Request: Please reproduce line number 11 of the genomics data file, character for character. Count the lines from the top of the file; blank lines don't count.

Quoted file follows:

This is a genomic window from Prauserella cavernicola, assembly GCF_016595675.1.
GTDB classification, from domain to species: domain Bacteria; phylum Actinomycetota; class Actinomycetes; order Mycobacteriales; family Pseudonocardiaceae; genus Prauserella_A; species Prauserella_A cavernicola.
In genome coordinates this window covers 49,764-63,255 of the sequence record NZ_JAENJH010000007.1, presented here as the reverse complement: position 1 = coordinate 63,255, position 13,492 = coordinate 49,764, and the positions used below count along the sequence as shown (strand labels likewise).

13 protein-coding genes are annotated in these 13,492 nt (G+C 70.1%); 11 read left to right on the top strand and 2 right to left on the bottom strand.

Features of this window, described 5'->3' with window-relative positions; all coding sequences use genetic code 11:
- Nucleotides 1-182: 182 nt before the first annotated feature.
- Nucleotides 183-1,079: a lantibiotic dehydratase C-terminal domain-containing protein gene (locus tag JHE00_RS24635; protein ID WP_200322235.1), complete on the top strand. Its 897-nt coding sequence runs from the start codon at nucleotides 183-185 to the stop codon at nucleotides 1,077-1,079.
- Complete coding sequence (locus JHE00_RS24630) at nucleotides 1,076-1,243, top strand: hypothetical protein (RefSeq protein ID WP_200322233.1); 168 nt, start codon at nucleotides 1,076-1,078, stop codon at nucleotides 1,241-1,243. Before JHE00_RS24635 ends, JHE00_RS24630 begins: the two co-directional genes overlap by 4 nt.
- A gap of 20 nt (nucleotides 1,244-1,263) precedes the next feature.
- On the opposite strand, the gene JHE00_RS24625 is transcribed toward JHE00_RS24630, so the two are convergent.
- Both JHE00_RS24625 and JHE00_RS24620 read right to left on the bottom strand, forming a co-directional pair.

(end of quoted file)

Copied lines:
- Both JHE00_RS24625 and JHE00_RS24620 read right to left on the bottom strand, forming a co-directional pair.